The Labour deputy leader, Angela Rayner, has apologised for calling a Tory MP “scum” in the House of Commons after he criticised her party’s opposition to the government’s handling of the pandemic.
In heated scenes in the chamber during a debate on economic support measures for lockdown areas, the Conservative MP Chris Clarkson broke off from a speech attacking what he characterised as Labour’s “hindsight-heavy” approach and confronted Rayner over whether she had used the slur against him.
As a row erupted, the deputy speaker, Eleanor Laing, intervened by shouting “order” and rebuked Rayner, telling her: “From the frontbench we will not have remarks like that, not under any circumstances, no matter how heartfelt it might be, not at all.”
Tories seized on the incident, with Clarkson later writing to Rayner to demand she say sorry.
As the debacle threatened to overshadow Labour’s attempt to seize the initiative on a day of opposition debates about economic support in lockdown areas and free school meal provision, Rayner issued an apology within hours. In a statement on Wednesday evening, she said: “I apologise for the language that I used in a heated debate in parliament earlier.”
Clarkson had been using his speech to criticise the Greater Manchester Labour mayor, Andy Burnham, over his handling of negotiations with Downing Street for an economic support package, after the talks broke down this week. He then turned his fire on Labour more broadly, characterising the party’s approach as opportunistic.
Clarkson also highlighted comments from the shadow education secretary, Kate Green, who reportedly said last month in reference to the pandemic that Labour should not “let a good crisis go to waste”.
He said: “Today’s last-minute debate has all the hallmarks of the same opportunism … [that] has done so much damage over the past few days. No doubt with a carefully calculated vote at the end designed for release on social media afterwards. I implore members opposite to park the opportunism.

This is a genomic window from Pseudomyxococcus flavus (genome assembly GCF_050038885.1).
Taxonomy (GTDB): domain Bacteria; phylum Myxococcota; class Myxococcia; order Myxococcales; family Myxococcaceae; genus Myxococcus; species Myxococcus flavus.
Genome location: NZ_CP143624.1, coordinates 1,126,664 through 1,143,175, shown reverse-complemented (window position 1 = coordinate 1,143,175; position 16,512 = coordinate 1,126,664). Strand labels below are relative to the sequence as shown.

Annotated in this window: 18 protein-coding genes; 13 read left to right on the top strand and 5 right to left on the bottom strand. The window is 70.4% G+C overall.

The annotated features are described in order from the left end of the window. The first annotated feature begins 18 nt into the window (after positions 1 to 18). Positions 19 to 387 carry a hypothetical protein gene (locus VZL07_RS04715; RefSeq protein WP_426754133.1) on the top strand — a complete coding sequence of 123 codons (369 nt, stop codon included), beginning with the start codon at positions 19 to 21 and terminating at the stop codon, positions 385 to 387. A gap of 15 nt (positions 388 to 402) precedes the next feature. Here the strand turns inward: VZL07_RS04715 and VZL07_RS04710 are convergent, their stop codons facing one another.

“I know the honourable member for Stretford and Urmston [Green] thinks this is a good crisis which the Labour party should exploit, and I know she speaks for a lot of her frontbench colleagues when she says that. You just need to see it in the support-U-turn- oppose approach that’s categorised their hindsight-heavy behaviour.”
Amid audible heckling in the chamber, Clarkson then broke off to ask of Rayner: “Excuse me, did the honourable lady just call me scum?”
After Laing intervened, Rayner, who earlier in the opposition day debate disclosed that her aunt had died from Covid last week, responded: “I think one of the things I’d ask your guidance on is the honourable member saying things about the frontbench which is inaccurate in their speech and I’d ask them to withdraw it.”
Laing said it was not for the chair to decide what was “accurate or inaccurate” but asked Clarkson to be “reasonable” in what he said and to be “careful of his remarks”, inviting him to withdraw and apologise if he felt he had said anything offensive to Rayner.
Clarkson, the MP for Heywood and Middleton in Greater Manchester, which is facing tier 3 lockdown restrictions from Friday, said: “I should clarify, I asked the honourable lady if she called me that, that’s what I heard.”
In a later point of order, the Tory MP Katherine Fletcher condemned Rayner, telling the Commons: “Today she has shamed Manchester, shamed this house and she should apologise.”
Clarkson wrote to Rayner following the exchange, calling on her to apologise. “In the spirit of those promises of constructive opposition and in the interest of providing a united front in the battle against coronavirus, I respectfully ask that you retract and apologise for your comments,” he wrote.
Opening the debate, Rayner disclosed her aunt’s death to Covid and thanked hospital staff in Stockport who cared for her, adding: “So I speak today not just as a member of this house, nor as a Mancunian, but as someone who like many others across our city and our country who in the last few weeks have lost loved ones to this terrible virus.
“That more than anything is why I come here not wanting the government to fail but to succeed because lives literally depend on it. And we know that at public health response will only save lives if it is supported by a fair economic settlement.”
Tory MPs rallied behind Downing Street to easily defeat Labour’s motion which had called on the government to publish fair national criteria for financial support in areas enduring tougher lockdown restrictions, to be voted on in parliament, as well as providing workers on the job support scheme at least 80% wage support.
The vote was won by the government by 340 to 261 on Wednesday, with Greater Manchester Tory MPs Chris Green and William Wragg voting with the opposition in favour of the motion.